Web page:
Ari Berman is a senior contributing writer for The Nation magazine and a Fellow at The Nation Institute. His new book, Give Us the Ballot: The Modern Struggle for Voting Rights in America, was published in August 2015 by Farrar, Straus and Giroux. He has written extensively about American politics, civil rights, and the intersection of money and politics. His stories have also appeared in The New York Times, Rolling Stone, and The Guardian, and he is a frequent guest and commentator on MSNBC and NPR. His first book, Herding Donkeys: The Fight to Rebuild the Democratic Party and Reshape American Politics, was published in 2010 by Farrar, Straus and Giroux. (Photo by Ports Bishop)
In early April I visited the political battleground of suburban Philadelphia to interview a bunch of former Republicans who'd registered as Democrats to vote for Barack Obama in the April 22 primary. These interviews formed the basis of my latest Nation article, "Pennsylvania's 'Obamicans.'"
The story is largely set in Doylestown, one of Philly's oldest and most picturesque exurbs. It's a swing town in a swing area in a crucial swing state. As such, the political trends in Doylestown and the rest of Bucks County are pretty indicative of what's going on throughout Pennsylvania and the rest of the country.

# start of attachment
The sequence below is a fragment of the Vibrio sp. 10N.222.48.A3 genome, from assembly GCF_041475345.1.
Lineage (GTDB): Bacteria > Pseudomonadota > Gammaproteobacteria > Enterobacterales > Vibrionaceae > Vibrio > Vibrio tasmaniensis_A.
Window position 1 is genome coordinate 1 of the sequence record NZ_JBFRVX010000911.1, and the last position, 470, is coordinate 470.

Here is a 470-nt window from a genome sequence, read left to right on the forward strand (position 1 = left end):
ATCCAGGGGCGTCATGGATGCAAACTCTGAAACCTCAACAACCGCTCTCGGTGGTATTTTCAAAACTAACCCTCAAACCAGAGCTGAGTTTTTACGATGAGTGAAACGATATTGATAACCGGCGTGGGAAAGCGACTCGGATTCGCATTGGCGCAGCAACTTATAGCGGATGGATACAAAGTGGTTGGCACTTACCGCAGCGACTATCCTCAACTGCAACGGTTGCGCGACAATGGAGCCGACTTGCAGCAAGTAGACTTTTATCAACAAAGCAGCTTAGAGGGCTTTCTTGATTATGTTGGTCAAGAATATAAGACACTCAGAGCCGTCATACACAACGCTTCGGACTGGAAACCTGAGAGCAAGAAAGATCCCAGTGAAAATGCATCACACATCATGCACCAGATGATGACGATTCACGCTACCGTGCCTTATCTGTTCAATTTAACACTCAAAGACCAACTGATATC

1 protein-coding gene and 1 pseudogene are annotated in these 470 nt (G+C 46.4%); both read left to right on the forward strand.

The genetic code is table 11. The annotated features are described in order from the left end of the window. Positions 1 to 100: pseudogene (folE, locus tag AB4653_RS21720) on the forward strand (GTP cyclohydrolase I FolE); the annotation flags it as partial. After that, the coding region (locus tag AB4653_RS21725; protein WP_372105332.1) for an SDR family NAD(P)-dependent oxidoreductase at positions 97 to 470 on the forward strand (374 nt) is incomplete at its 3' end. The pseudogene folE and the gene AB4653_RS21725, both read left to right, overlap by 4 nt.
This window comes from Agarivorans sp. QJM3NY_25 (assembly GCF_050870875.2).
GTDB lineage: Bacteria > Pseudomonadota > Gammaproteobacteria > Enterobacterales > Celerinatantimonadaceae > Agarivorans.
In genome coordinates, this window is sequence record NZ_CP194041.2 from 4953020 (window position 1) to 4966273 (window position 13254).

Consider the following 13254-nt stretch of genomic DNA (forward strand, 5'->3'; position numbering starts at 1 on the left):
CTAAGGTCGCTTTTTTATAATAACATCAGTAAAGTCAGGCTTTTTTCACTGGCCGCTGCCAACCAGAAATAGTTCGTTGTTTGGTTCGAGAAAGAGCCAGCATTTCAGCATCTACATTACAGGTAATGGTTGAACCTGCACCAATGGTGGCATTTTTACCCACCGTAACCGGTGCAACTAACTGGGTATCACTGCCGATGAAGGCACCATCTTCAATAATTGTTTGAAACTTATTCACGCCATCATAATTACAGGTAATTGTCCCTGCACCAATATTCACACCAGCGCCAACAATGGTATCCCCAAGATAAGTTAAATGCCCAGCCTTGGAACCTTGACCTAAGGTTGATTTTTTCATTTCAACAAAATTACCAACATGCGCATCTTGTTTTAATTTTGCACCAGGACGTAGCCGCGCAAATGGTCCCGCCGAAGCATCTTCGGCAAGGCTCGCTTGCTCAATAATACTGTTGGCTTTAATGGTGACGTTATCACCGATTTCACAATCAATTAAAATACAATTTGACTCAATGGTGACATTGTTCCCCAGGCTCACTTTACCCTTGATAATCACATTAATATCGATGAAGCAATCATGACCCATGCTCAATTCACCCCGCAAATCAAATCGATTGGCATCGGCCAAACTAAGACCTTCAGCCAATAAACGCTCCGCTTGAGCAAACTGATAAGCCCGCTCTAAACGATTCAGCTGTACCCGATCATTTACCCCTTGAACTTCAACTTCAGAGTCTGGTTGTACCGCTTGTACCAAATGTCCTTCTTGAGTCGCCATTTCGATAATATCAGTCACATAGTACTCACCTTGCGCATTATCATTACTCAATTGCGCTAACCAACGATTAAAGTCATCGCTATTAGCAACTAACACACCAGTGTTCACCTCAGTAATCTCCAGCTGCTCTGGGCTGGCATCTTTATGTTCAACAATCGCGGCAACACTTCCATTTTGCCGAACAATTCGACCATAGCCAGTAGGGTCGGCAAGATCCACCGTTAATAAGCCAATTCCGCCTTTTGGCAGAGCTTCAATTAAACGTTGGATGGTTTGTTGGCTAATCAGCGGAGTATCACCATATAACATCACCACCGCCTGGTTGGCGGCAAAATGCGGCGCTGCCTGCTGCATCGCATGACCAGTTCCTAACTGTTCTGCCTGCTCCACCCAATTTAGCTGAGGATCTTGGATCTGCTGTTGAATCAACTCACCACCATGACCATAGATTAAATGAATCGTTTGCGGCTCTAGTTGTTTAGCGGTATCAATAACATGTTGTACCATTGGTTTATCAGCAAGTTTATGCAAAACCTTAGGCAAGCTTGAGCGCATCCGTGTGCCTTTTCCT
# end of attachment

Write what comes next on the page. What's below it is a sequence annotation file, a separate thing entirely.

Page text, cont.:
The article is subscription-only on our website (so become a subscriber!), but I'm posting an edited excerpt below for the loyal readers of this blog.
Yet few of the stories on Johnson, the founder of Black Entertainment Television and a top surrogate for Clinton in South Carolina, noted his controversial standing in the African-American political community. Johnson has been one of President Bush's top black allies, lobbying for the repeal of the estate tax and the privatization of Social Security, as Jonathan Chait of The New Republic reported in a 2001 profile of Johnson.
Johnson also has a history of opposing unions that makes Clinton's allies in labor quite uncomfortable. Back in 1993, workers at BET voted to join the International Brotherhood of Electrical Workers (IBEW) and the Writer's Guild. According to an article in the Washington Afro-American, a historically black newspaper, AFL-CIO organizer Ed Feigen alleged that "during and after the election, BET violated the workers rights by offering them raises and promising benefits if they didn't join the union in."